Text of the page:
How will the pension changes affect you?

The Chancellor has announced plans to reduce the amount people can pay into their pension after they have taken a taxable sum. This will reduce the limit on personal and employer contributions to money purchase pensions from £10,000 to £4,000 per year.

Philip Hammond described the decision as a bid to ‘prevent inappropriate double tax relief’ which refers to a situation where earners aged 55 and over withdraw money from one pension and then reinvest it in another.

It's good to see that the Government recognises that there may be people over 55 who have taken a taxable payment from their pension who need to pay in more than £4,000 to rebuild their savings following a divorce and is consulting on how best to do this.

This added complexity could make it easy for people to fall foul of the rules. Professional financial advice has never been more important for people who have taken, or are considering taking, money from their pension.

Key facts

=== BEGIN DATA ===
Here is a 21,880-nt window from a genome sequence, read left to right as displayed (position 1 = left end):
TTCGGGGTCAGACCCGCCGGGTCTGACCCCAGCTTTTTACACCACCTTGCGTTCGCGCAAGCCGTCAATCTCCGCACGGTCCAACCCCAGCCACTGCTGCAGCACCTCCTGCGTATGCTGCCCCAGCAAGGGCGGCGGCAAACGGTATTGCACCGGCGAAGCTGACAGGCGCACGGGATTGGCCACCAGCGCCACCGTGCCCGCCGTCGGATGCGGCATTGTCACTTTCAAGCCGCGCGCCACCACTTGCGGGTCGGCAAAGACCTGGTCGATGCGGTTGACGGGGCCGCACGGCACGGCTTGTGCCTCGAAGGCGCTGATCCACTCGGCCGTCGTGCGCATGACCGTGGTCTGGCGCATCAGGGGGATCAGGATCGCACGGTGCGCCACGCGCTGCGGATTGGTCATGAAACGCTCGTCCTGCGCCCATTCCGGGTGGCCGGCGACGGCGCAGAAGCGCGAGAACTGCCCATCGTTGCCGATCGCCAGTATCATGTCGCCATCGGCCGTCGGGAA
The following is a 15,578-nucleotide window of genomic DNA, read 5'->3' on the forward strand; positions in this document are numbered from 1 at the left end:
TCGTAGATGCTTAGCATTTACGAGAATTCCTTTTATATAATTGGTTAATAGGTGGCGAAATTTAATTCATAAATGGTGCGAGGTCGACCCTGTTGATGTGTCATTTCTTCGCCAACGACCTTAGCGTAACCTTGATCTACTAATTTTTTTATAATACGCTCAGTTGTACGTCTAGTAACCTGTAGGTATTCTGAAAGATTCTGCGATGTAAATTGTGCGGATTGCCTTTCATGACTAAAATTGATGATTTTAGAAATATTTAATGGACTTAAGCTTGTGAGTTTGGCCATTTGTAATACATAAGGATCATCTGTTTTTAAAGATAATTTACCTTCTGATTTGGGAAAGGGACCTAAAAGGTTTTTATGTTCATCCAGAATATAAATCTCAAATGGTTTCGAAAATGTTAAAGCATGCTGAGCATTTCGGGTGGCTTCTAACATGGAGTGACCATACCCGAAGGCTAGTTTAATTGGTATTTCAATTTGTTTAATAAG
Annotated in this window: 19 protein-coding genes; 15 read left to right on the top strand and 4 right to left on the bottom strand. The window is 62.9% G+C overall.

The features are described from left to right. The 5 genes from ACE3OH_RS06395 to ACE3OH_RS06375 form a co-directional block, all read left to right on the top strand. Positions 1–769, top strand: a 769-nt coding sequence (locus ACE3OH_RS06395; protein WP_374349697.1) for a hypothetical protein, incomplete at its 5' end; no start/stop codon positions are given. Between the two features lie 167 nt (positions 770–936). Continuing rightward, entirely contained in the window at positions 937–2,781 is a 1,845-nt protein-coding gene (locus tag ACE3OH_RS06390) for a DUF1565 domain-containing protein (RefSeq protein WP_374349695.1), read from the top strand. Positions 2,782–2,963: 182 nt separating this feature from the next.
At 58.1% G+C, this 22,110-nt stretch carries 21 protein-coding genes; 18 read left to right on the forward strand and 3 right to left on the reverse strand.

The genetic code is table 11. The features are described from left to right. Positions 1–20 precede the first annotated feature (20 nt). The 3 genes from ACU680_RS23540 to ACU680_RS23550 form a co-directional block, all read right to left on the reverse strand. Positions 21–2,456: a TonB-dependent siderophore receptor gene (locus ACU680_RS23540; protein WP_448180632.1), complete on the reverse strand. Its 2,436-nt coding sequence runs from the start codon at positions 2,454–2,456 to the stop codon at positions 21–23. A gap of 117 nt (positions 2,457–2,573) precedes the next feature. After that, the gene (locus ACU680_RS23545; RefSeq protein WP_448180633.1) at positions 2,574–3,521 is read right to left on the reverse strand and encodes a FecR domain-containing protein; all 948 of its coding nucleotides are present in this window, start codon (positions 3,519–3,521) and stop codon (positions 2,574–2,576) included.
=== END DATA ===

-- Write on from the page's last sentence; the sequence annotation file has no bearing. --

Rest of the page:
How will the change work?
The pension freedoms which allow anyone aged 55 to take money from their pension fund have proved very popular with more than £7 billion being withdrawn by 240,000 people since they were introduced in April 2015.

Many of those who have taken money from their pensions have continued working and they (and their employer) still wish to pay into a pension.

The announcement in the Autumn Statement means that the amount that can be paid into a pension by some over 55s will be reduced to £4,000 each tax year from April 2017.

Am I affected?

If you haven’t taken a taxable payment from a money purchase pension scheme, the announcement won’t affect the amount you or your employer can pay into your pension. Similarly, if you have taken a tax free lump sum only, in most cases the change won’t affect you.

What counts as a taxable payment?

If you have left your pension invested and withdrawn taxable income (known as flexi access drawdown) or you have taken a lump sum, part of which was taxable (known as an uncrystallised fund pension lump sum), or purchased a flexible annuity, you will be impacted by the change. There are other less common circumstances that can also mean you will be impacted.

The importance of advice

There are now a wide range of options when it comes to taking money from your pension, getting advice based on your own circumstances can make a big difference to you and your family’s wealth.